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Bakersfield Realtors to Rep. McCarthy: Protect tax deductions for homeowners

Local real estate agents on Tuesday, Nov. 14, 2017, picket at Rep. Kevin McCarthy's Bakersfield, Calif., office, asking that he defend tax incentives for homeowners. (KBAK/KBFX photo)

Bakersfield Realtors on Tuesday gathered at Rep. Kevin McCarthy's district office on Empire Drive to protest the House Republican tax bill.

They said that the proposed new structure removes longstanding incentives for Americans to own homes, what they say is central to our society and wealth creation.

"It is not to the benefit of middle America," said Jeanne Radsick, a Bakersfield real estate agent who works on the political team for the National Association of Realtors. "They're the ones that are going to carry the biggest tax burden."

McCarthy, a strong proponent of the legislation, refutes that claim, writing in an emailed statement that, "In its entirety, this bill lets our neighbors keep more of their hard-earned money, which will grow the economy and provide more in our community the opportunity to buy a home."

Radsick and her colleagues say that, as written, the House tax bill is great for renters.

"We all know that's where most people start," she said. "But the American dream is to be a homeowner."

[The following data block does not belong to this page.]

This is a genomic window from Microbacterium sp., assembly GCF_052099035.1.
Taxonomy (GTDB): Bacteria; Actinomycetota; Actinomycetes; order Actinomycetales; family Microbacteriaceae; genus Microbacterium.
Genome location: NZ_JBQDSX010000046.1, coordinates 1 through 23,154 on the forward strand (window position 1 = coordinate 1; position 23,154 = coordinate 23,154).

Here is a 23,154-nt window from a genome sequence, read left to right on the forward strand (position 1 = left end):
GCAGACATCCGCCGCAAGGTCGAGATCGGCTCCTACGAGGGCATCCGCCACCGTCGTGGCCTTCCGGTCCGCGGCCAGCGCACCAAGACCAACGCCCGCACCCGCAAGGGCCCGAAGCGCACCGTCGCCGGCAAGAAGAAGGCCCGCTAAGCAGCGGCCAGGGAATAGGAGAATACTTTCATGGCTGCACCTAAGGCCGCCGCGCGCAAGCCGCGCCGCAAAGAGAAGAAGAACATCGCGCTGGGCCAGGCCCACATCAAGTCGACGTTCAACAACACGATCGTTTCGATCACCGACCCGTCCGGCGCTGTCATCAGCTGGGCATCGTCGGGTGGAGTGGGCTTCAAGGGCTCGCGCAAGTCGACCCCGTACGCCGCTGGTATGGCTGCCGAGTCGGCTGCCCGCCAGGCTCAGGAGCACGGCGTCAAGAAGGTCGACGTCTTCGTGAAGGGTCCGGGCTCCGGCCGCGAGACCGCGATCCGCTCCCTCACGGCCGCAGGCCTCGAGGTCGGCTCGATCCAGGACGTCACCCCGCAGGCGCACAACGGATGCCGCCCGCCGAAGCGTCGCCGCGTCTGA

The House GOP plan would put a cap on the mortgage interest deduction and eliminate deductions for local and state taxes -- savings Radsick said would be sorely missed.

"That's huge. In California, we pay the highest taxes of anyone in the country," she said.

But the Republican plan is for fewer Americans to itemize deductions. In a push to make taxes fit on a postcard, they've proposed doubling the standard deduction. For many people, including those with smaller mortgages, this new number is high enough they'll come out ahead, but individual situations may vary.

"In Bakersfield, there's going to be some of those issues that are going to be kind of middle ground as to how it's going to impact us," Radsick said.

Still, the association says that removing tax incentives for people to buy more expensive homes may keep people from moving up as fast as they may have otherwise.

"Mortgage interest deductibility is not, in our opinion, considered a loophole," she said. "It has been part of the tax code since 1913. This is the bedrock of what has allowed people to own homes."

McCarthy's full statement to Eyewitness News is as follows:

"Owning a home continues to be the foundation of the American dream and I am aware of the concerns that realtors have about different deductions in our current tax code. But this bill is a tax cut for hard working Californians. It repeals the Alternative Minimum Tax, lowers taxes on small businesses to the lowest level since World War II, repeals the estate tax that often hurts family businesses and family farms, and increases the standard deduction and family tax credit so that the first $55,000 for a family of four is tax free. In its entirety, this bill lets our neighbors keep more of their hard-earned money which will grow the economy and provide more in our community the opportunity to buy a home.”


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